The company’s booth in McCormick Place East is 121645. The company’s goal at the show is to debut a new generation of shop management software ideal for Industry 4.0 practitioners and convey how much more wide-ranging and beneficial ProShop is to small and medium sized manufacturers compared to ERP systems on the market today. One of the most significant differentiators about ProShop versus other systems is that ProShop offers an integrated, comprehensive set of modules for managing the shop’s typical ERP operations and also includes MES and QMS functions such as ISO-9000, AS9100, API and ISO 13485.
“We want IMTS visitors to understand that ProShop truly is different for their manufacturing ecosystem,” says Paul Van Metre Co-Founder and VP of Sales of Adion Systems. “There has never been a shop management system so suitably designed for the machining industry until now. This could be referred to as ERP 4.0 or perhaps a Digital Manufacturing Ecosystem as it embraces a completely paperless, 100% electronic method of managing the business with shop floor controls of inspection, work instructions, tool management, and doing it with a big data, manufacturing analytics approach.”
According to Van Metre, most conventional ERP systems are accounting-based that have very little functionality for managing and controlling the shop floor environment. Or, they are manufacturing monitoring type systems but still lack the full scope of information required in machining today.
In addition to the more typical ERP segments having to do with “front office” activities such as estimating, quoting and purchasing, ProShop also includes MES (Manufacturing Execution System) and QMS (Quality Management System) control, monitoring and collection capabilities. For instance, among the MES functionality is tracking machine utilization, cutting tool management, media-rich work instructions, part inspection data, and more, including integration with coordinate measuring machine data, which is unique to ProShop. Further, ProShop offers an integrated, comprehensive set of modules for managing the shop’s QMS such as ISO-9000, AS9100, API and ISO 13485. Among these include standards, equipment, users, training, audit reports, non-conformance reports, corrective actions and the like – all of the tasks required to be in compliance with the various quality systems in place at the worksite. The program may be hosted in the cloud or on site, depending on the customer’s preference.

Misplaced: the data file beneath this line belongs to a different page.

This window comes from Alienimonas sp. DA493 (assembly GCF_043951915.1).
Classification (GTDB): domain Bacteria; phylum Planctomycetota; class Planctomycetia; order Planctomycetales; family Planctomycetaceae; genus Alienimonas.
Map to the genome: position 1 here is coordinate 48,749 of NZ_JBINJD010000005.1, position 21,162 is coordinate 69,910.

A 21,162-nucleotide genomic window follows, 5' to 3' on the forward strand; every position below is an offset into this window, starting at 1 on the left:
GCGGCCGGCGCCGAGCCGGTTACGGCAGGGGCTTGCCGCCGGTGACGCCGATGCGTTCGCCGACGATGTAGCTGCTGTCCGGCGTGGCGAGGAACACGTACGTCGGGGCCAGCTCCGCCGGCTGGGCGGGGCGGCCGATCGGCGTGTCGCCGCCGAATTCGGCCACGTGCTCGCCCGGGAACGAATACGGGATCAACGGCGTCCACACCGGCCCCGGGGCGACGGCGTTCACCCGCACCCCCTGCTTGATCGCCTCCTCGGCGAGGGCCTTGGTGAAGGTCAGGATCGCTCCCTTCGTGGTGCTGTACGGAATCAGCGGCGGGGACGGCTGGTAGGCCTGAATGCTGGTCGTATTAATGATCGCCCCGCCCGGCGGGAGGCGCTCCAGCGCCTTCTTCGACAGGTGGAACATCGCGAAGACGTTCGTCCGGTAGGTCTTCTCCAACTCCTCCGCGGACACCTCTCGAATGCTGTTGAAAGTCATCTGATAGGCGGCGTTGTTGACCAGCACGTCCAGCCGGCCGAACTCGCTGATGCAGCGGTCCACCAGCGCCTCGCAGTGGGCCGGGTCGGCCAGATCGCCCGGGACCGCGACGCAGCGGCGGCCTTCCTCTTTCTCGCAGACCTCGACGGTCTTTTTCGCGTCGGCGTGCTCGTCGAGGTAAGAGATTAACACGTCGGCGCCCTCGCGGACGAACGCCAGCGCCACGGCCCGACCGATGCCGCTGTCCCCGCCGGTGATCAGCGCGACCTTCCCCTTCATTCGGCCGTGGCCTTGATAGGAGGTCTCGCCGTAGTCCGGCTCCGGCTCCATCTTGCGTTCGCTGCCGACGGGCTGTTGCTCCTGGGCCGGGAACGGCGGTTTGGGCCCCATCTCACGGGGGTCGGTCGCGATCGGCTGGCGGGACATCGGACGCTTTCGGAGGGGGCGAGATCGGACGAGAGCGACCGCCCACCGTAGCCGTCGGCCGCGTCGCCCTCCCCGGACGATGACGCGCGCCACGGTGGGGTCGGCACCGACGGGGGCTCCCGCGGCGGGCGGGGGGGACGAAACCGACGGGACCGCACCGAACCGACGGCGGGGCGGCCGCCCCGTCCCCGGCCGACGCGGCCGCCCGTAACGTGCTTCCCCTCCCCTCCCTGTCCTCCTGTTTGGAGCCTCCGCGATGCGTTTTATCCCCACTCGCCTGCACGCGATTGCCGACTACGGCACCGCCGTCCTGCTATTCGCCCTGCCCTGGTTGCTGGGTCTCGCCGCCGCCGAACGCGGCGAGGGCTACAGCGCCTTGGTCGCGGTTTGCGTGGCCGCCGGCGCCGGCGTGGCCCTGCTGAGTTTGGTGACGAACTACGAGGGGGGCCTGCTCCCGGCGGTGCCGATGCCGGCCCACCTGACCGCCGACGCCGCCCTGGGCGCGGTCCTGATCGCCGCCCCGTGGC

“Typically, ProShop can replace five to six other software packages that companies use and that frequently do not communicate with each other,” continues Van Metre. “Of most interest to shop managers and owners, ProShop can have an enormous impact on improving profitability and throughput. Customers cite many contributors to this such as moving overhead labor to billable functions, gaining confidence to take on more complicated jobs, experiencing better on-time delivery performance and gleaning accurate profit margins on each project. In general they can make much more informed and conscious choices surrounding all of their business decisions.”
ProShop’s development history is notable – Paul Van Metre and his partners first developed the program in 1997 at their precision job shop to assist with complex customer requirements and manufacturing workflows. The system proved to be increasingly compelling and helpful as the founders kept adding capabilities. Ultimately the gentlemen sold the subcontract shop and established Adion Systems in 2014 to sell and support ProShop to others.
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